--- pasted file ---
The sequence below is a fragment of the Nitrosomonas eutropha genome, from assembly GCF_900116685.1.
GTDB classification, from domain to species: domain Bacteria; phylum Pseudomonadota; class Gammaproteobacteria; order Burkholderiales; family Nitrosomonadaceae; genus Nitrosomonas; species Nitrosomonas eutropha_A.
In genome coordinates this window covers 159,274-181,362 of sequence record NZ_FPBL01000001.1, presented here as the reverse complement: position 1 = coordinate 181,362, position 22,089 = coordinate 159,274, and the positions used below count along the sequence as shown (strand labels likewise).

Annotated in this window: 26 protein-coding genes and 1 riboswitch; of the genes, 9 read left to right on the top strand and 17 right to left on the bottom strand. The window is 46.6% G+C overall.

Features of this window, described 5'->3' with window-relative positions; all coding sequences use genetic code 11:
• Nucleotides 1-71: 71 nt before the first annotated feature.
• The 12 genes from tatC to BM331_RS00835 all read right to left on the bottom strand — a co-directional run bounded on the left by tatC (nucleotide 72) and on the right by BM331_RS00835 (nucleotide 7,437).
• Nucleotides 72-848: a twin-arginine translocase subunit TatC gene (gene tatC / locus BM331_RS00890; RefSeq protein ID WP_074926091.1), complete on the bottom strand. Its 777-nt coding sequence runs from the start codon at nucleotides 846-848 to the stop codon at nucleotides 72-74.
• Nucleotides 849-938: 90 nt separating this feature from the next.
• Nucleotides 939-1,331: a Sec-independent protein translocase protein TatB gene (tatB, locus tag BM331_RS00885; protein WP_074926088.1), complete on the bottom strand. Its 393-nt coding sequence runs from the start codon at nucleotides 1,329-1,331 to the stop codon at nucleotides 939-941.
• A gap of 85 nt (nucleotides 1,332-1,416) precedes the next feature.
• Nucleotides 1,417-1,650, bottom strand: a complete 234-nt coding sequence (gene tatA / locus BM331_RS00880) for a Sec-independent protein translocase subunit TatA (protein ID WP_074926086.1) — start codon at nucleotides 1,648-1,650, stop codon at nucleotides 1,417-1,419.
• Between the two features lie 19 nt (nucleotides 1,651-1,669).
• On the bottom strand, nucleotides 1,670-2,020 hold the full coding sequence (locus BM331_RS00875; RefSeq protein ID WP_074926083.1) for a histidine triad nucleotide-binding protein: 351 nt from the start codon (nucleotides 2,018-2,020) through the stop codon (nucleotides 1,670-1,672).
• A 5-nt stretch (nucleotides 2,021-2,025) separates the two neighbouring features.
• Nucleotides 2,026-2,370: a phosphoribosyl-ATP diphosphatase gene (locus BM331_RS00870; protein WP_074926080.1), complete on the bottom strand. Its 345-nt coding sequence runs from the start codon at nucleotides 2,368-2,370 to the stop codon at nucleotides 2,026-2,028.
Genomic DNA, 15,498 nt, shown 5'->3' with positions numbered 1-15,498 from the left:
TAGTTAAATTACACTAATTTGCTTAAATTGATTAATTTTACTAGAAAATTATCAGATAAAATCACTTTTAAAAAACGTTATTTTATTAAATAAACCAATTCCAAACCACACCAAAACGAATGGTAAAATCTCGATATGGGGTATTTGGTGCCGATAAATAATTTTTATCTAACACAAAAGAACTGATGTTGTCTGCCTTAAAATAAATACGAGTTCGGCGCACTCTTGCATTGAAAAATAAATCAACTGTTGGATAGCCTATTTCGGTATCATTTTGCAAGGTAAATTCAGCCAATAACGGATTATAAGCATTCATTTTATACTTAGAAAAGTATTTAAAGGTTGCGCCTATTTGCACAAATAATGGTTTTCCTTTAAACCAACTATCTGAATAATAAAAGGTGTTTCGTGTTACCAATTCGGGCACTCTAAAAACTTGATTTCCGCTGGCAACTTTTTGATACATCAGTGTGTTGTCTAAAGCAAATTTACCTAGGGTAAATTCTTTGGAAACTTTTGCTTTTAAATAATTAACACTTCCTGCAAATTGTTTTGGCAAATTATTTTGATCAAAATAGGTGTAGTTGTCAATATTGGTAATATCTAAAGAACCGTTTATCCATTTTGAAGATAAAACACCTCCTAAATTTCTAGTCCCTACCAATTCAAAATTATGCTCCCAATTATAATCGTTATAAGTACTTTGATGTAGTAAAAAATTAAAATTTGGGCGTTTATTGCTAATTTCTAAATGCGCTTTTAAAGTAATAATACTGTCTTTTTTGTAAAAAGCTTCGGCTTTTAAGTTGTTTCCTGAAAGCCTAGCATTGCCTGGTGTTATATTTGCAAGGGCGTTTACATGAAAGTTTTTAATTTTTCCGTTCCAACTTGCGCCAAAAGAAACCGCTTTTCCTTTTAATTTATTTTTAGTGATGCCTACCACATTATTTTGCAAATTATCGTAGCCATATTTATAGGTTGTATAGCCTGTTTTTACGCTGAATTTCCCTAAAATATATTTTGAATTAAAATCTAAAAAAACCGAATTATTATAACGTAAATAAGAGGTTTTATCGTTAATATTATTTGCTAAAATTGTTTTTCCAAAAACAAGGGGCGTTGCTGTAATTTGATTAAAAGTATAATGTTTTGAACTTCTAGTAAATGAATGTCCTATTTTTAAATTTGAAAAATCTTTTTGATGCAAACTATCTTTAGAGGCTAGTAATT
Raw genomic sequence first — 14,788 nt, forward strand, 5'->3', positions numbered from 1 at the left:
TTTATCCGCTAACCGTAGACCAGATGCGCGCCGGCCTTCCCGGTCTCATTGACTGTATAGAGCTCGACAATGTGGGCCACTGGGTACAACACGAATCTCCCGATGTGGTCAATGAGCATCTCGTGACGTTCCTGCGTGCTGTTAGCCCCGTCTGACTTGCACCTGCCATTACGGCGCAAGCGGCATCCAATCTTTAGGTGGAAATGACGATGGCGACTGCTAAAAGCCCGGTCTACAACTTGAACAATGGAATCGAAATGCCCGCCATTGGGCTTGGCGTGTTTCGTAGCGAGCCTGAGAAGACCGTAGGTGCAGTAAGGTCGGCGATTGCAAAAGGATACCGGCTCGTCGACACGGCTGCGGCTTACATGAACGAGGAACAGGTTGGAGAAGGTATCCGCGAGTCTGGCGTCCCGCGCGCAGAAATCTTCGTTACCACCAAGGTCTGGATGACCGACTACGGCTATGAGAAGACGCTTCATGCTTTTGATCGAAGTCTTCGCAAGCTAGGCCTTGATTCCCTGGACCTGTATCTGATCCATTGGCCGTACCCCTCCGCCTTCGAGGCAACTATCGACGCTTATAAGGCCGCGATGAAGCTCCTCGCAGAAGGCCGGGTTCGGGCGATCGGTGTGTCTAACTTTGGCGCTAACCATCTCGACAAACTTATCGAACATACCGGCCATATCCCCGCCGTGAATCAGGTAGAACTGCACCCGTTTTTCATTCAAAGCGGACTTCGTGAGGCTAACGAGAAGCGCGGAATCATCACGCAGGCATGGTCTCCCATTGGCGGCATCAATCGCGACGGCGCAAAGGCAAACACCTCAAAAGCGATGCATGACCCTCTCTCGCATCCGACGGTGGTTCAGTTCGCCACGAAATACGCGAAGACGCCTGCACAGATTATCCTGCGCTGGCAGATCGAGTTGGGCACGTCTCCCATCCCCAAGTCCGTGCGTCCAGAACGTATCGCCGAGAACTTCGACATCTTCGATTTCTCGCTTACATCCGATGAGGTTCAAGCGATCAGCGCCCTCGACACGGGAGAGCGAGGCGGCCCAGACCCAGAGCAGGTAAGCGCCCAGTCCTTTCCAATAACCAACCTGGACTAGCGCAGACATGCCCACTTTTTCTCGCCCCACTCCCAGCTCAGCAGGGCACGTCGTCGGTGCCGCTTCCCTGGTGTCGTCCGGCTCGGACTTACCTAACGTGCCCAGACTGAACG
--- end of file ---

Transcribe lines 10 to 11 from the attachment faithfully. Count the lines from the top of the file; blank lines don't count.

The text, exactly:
• Nucleotides 939-1,331: a Sec-independent protein translocase protein TatB gene (tatB, locus tag BM331_RS00885; protein WP_074926088.1), complete on the bottom strand. Its 393-nt coding sequence runs from the start codon at nucleotides 1,329-1,331 to the stop codon at nucleotides 939-941.
• A gap of 85 nt (nucleotides 1,332-1,416) precedes the next feature.